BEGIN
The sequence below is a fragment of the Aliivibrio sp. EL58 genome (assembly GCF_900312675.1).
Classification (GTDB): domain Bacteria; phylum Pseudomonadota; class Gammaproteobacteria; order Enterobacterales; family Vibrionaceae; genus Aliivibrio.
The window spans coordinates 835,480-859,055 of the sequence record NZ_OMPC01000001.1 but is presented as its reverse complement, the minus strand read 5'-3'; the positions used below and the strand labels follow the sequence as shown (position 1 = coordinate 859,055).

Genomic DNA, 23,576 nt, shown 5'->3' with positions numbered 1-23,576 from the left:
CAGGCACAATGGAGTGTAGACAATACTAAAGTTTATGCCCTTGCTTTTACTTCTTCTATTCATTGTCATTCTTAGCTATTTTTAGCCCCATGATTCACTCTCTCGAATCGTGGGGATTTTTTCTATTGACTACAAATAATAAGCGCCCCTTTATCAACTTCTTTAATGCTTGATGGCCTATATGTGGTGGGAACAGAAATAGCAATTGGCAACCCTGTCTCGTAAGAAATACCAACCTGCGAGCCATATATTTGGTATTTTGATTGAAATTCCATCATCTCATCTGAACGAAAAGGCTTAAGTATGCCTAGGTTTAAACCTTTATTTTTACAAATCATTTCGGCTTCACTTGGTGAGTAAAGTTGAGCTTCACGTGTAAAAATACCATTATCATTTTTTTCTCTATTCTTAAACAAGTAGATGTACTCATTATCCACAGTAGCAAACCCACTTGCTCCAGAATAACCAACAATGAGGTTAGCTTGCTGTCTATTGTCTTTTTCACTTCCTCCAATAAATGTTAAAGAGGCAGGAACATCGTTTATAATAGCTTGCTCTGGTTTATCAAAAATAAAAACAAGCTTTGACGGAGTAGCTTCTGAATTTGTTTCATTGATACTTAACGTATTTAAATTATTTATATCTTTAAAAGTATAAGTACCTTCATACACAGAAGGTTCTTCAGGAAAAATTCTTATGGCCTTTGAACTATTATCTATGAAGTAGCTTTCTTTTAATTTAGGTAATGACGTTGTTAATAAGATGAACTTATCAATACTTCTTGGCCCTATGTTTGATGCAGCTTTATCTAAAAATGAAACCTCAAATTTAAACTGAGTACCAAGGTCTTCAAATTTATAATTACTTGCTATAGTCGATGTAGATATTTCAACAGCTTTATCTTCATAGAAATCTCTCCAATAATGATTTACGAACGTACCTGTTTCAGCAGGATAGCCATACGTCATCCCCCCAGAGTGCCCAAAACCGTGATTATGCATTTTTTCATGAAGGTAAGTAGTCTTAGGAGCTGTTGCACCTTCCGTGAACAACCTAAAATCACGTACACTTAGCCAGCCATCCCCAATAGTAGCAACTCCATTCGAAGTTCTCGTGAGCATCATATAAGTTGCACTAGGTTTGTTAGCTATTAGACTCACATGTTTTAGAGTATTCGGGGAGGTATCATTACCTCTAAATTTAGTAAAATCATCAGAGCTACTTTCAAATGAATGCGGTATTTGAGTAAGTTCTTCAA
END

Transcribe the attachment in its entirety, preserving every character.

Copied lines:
The sequence below is a fragment of the Aliivibrio sp. EL58 genome (assembly GCF_900312675.1).
Classification (GTDB): domain Bacteria; phylum Pseudomonadota; class Gammaproteobacteria; order Enterobacterales; family Vibrionaceae; genus Aliivibrio.
The window spans coordinates 835,480-859,055 of the sequence record NZ_OMPC01000001.1 but is presented as its reverse complement, the minus strand read 5'-3'; the positions used below and the strand labels follow the sequence as shown (position 1 = coordinate 859,055).

Genomic DNA, 23,576 nt, shown 5'->3' with positions numbered 1-23,576 from the left:
CAGGCACAATGGAGTGTAGACAATACTAAAGTTTATGCCCTTGCTTTTACTTCTTCTATTCATTGTCATTCTTAGCTATTTTTAGCCCCATGATTCACTCTCTCGAATCGTGGGGATTTTTTCTATTGACTACAAATAATAAGCGCCCCTTTATCAACTTCTTTAATGCTTGATGGCCTATATGTGGTGGGAACAGAAATAGCAATTGGCAACCCTGTCTCGTAAGAAATACCAACCTGCGAGCCATATATTTGGTATTTTGATTGAAATTCCATCATCTCATCTGAACGAAAAGGCTTAAGTATGCCTAGGTTTAAACCTTTATTTTTACAAATCATTTCGGCTTCACTTGGTGAGTAAAGTTGAGCTTCACGTGTAAAAATACCATTATCATTTTTTTCTCTATTCTTAAACAAGTAGATGTACTCATTATCCACAGTAGCAAACCCACTTGCTCCAGAATAACCAACAATGAGGTTAGCTTGCTGTCTATTGTCTTTTTCACTTCCTCCAATAAATGTTAAAGAGGCAGGAACATCGTTTATAATAGCTTGCTCTGGTTTATCAAAAATAAAAACAAGCTTTGACGGAGTAGCTTCTGAATTTGTTTCATTGATACTTAACGTATTTAAATTATTTATATCTTTAAAAGTATAAGTACCTTCATACACAGAAGGTTCTTCAGGAAAAATTCTTATGGCCTTTGAACTATTATCTATGAAGTAGCTTTCTTTTAATTTAGGTAATGACGTTGTTAATAAGATGAACTTATCAATACTTCTTGGCCCTATGTTTGATGCAGCTTTATCTAAAAATGAAACCTCAAATTTAAACTGAGTACCAAGGTCTTCAAATTTATAATTACTTGCTATAGTCGATGTAGATATTTCAACAGCTTTATCTTCATAGAAATCTCTCCAATAATGATTTACGAACGTACCTGTTTCAGCAGGATAGCCATACGTCATCCCCCCAGAGTGCCCAAAACCGTGATTATGCATTTTTTCATGAAGGTAAGTAGTCTTAGGAGCTGTTGCACCTTCCGTGAACAACCTAAAATCACGTACACTTAGCCAGCCATCCCCAATAGTAGCAACTCCATTCGAAGTTCTCGTGAGCATCATATAAGTTGCACTAGGTTTGTTAGCTATTAGACTCACATGTTTTAGAGTATTCGGGGAGGTATCATTACCTCTAAATTTAGTAAAATCATCAGAGCTACTTTCAAATGAATGCGGTATTTGAGTAAGTTCTTCAA